[Bloggers Note: This was written at 0805 this morning.]
So, here I am, sitting in the neighborhood Starbuck’s, early on a Saturday morning, nearly an hour to go before the barbershop opens, killing time. Why, you may ask, am I sitting here with time on my hands waiting for the barbershop to open? You know I’ve got to tell you.
I had been expecting some documents that might qualify for this process and at first thought nothing of this intrusion. Then I began to have doubts. What really awaited me at the Post Office? So far as I knew, I hadn’t offended anyone enough for them to be sending notice of impending litigation. I was confident that I had paid every dime, and more, probably, to my Uncle Sam. This couldn’t be a letter from the IRS threatening to take everything I owned, or ever will own, unless I promptly paid some amount approximately equal to the national debt as of today. No, it couldn’t be that. Still. . . All I could see was a mountain of legal bills piling ever higher. The future looked bleak.
I spent a restless night in anxious anticipation of morning, cursing the fact that I hadn’t been home when this nasty coupon was delivered. Perhaps I could have refused to accept the thing, or told him I had moved to Montana or something. By the time morning arrived I was in a state. I rose early and headed off to the post office. I hate waiting in lines, especially at the post office and even more especially when my life as I knew it appeared to be at an end. I haven’t yet learned the Benedictine virtue of patience.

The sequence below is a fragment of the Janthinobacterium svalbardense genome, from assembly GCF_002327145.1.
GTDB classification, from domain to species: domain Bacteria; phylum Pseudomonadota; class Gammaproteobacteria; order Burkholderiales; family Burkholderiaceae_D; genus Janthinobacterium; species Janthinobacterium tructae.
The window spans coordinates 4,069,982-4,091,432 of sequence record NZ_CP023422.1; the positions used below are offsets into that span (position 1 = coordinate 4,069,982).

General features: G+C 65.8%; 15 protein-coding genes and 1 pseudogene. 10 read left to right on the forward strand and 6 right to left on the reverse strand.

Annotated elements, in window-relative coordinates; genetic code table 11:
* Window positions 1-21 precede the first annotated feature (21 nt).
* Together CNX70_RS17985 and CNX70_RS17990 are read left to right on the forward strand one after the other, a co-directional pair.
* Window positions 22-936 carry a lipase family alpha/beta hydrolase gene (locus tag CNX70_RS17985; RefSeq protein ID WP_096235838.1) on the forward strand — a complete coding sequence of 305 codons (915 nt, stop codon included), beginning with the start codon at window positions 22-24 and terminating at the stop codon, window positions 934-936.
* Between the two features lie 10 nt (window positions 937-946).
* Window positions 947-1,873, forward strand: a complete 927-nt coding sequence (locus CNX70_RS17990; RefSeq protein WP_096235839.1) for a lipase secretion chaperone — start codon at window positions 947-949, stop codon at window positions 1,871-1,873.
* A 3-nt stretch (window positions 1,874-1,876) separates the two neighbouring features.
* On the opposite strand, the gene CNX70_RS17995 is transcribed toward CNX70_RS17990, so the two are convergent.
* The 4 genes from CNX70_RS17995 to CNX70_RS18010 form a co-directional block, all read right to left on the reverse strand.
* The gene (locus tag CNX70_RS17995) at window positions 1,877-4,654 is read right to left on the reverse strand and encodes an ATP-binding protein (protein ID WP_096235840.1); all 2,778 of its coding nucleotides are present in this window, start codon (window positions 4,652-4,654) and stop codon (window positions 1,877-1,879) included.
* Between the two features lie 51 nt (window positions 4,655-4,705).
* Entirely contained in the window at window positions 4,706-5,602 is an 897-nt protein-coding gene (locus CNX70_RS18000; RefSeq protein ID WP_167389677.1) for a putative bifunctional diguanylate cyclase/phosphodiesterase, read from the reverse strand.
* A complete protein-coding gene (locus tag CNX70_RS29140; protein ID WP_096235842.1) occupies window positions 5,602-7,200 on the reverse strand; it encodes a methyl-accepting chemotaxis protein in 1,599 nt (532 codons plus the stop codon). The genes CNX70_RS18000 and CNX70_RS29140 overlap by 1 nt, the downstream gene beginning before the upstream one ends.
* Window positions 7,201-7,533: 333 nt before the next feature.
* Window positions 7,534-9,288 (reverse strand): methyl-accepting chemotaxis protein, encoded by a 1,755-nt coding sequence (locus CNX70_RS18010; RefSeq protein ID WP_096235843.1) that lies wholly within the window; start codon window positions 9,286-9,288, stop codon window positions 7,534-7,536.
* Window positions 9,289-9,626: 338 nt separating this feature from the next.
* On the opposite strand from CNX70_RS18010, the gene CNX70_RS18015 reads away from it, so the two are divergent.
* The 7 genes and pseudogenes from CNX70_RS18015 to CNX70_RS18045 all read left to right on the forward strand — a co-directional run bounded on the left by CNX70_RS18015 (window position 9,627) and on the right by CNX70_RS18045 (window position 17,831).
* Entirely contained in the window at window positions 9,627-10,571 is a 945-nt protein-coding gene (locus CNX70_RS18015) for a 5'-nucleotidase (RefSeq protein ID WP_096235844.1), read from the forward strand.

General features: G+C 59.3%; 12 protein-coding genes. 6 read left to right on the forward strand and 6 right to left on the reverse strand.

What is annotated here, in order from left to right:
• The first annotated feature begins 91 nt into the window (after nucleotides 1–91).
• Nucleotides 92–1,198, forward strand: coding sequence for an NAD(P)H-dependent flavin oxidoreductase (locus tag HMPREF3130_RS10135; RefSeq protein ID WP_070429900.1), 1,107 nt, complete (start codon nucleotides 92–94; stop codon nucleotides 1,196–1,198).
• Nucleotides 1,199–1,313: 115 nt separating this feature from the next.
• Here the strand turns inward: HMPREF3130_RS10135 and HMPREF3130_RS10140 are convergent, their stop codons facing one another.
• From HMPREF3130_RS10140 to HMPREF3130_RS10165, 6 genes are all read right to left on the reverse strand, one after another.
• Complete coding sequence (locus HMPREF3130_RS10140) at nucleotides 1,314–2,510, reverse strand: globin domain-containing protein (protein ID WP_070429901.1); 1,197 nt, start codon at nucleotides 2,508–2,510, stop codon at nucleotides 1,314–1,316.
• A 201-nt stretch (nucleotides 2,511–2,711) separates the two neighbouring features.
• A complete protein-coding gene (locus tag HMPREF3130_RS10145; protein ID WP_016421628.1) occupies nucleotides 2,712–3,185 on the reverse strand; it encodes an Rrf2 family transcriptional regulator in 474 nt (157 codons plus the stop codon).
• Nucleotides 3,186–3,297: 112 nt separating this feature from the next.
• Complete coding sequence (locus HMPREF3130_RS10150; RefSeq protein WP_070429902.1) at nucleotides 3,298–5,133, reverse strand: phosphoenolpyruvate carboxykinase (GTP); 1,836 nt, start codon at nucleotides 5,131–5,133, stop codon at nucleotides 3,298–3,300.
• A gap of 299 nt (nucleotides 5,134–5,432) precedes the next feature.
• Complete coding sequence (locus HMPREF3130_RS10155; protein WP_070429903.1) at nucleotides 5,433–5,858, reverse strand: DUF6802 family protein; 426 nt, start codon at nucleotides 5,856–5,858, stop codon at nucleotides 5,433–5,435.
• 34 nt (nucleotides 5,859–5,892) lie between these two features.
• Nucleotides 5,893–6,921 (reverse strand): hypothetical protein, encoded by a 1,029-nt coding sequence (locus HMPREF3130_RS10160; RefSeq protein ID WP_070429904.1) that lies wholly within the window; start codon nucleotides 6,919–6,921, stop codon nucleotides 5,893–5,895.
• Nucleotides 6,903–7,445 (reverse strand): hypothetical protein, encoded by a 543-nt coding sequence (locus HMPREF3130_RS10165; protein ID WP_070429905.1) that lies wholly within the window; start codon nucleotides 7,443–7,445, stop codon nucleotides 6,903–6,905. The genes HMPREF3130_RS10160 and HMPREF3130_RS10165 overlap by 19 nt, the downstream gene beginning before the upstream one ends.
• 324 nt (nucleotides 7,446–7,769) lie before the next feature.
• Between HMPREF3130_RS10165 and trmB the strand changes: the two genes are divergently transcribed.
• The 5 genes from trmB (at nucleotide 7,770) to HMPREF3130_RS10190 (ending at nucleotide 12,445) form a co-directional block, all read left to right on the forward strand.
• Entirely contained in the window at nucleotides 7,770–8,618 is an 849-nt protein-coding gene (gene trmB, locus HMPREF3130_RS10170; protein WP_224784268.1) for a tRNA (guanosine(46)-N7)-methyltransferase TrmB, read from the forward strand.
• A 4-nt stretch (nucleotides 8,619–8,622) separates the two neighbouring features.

A stroke of luck, I was there the moment the doors opened and I was the first customer at the counter. I stood and looked at the postal clerk. He gave me a puzzled look and I handed him the coupon. After a few minutes he returned with the envelope in his hands and a very serious look on his face. He told me to sign on the line displayed on the little electronic box permanently anchored to the counter next to me. (Who would steal one of those things?) I obediently signed and he handed me my fate.
I looked at the envelope and it bore the return address of one of the national political party’s congressional campaign committees. What could this be? Maybe they were coming to their senses and asking me to run for national office, recognizing, finally, the importance of having candidates of a certain maturity and wisdom? Were they looking for advice on a course of action for the future? It was about time.
I brightened, stood a little taller, and opened the envelope, ready to offer myself in service to my country with purpose and dignity. I began reading, “I regret the inconvenience sending this certified letter may have caused you, but . . .” It was a letter asking me to contribute big bucks (fat chance) to their campaign war chest. I drooped. It was a complete waste of time, all for nothing. So I went to Starbucks and wrote this little essay and now you’ve wasted your time reading it. So there. I’m going to get a haircut.